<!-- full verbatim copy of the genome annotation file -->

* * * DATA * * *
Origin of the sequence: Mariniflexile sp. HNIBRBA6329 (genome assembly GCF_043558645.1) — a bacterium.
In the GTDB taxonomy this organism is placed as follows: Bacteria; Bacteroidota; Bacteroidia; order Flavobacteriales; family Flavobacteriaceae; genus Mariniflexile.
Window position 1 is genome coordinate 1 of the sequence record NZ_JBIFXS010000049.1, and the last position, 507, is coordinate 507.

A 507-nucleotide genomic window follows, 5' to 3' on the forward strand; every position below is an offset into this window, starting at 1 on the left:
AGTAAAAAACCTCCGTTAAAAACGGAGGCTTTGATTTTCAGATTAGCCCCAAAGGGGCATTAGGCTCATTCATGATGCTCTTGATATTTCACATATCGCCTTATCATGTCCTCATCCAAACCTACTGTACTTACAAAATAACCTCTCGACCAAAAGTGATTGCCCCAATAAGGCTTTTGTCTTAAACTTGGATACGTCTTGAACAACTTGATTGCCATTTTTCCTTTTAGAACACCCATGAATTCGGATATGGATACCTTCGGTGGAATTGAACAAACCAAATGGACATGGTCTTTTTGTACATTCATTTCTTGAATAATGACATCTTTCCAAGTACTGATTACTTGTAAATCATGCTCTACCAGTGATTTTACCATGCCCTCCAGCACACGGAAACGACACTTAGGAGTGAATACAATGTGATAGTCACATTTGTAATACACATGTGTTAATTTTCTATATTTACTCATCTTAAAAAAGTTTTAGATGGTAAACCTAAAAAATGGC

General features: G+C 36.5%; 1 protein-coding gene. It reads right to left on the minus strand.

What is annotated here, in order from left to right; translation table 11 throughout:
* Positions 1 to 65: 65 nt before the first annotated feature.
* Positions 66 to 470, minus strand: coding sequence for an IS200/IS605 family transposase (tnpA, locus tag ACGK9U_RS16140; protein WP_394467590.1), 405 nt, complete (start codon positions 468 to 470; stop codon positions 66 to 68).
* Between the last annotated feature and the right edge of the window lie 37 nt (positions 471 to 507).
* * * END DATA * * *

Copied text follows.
Origin of the sequence: Mariniflexile sp. HNIBRBA6329 (genome assembly GCF_043558645.1) — a bacterium.
In the GTDB taxonomy this organism is placed as follows: Bacteria; Bacteroidota; Bacteroidia; order Flavobacteriales; family Flavobacteriaceae; genus Mariniflexile.
Window position 1 is genome coordinate 1 of the sequence record NZ_JBIFXS010000049.1, and the last position, 507, is coordinate 507.

A 507-nucleotide genomic window follows, 5' to 3' on the forward strand; every position below is an offset into this window, starting at 1 on the left:
AGTAAAAAACCTCCGTTAAAAACGGAGGCTTTGATTTTCAGATTAGCCCCAAAGGGGCATTAGGCTCATTCATGATGCTCTTGATATTTCACATATCGCCTTATCATGTCCTCATCCAAACCTACTGTACTTACAAAATAACCTCTCGACCAAAAGTGATTGCCCCAATAAGGCTTTTGTCTTAAACTTGGATACGTCTTGAACAACTTGATTGCCATTTTTCCTTTTAGAACACCCATGAATTCGGATATGGATACCTTCGGTGGAATTGAACAAACCAAATGGACATGGTCTTTTTGTACATTCATTTCTTGAATAATGACATCTTTCCAAGTACTGATTACTTGTAAATCATGCTCTACCAGTGATTTTACCATGCCCTCCAGCACACGGAAACGACACTTAGGAGTGAATACAATGTGATAGTCACATTTGTAATACACATGTGTTAATTTTCTATATTTACTCATCTTAAAAAAGTTTTAGATGGTAAACCTAAAAAATGGC

General features: G+C 36.5%; 1 protein-coding gene. It reads right to left on the minus strand.

What is annotated here, in order from left to right; translation table 11 throughout:
* Positions 1 to 65: 65 nt before the first annotated feature.
* Positions 66 to 470, minus strand: coding sequence for an IS200/IS605 family transposase (tnpA, locus tag ACGK9U_RS16140; protein WP_394467590.1), 405 nt, complete (start codon positions 468 to 470; stop codon positions 66 to 68).
* Between the last annotated feature and the right edge of the window lie 37 nt (positions 471 to 507).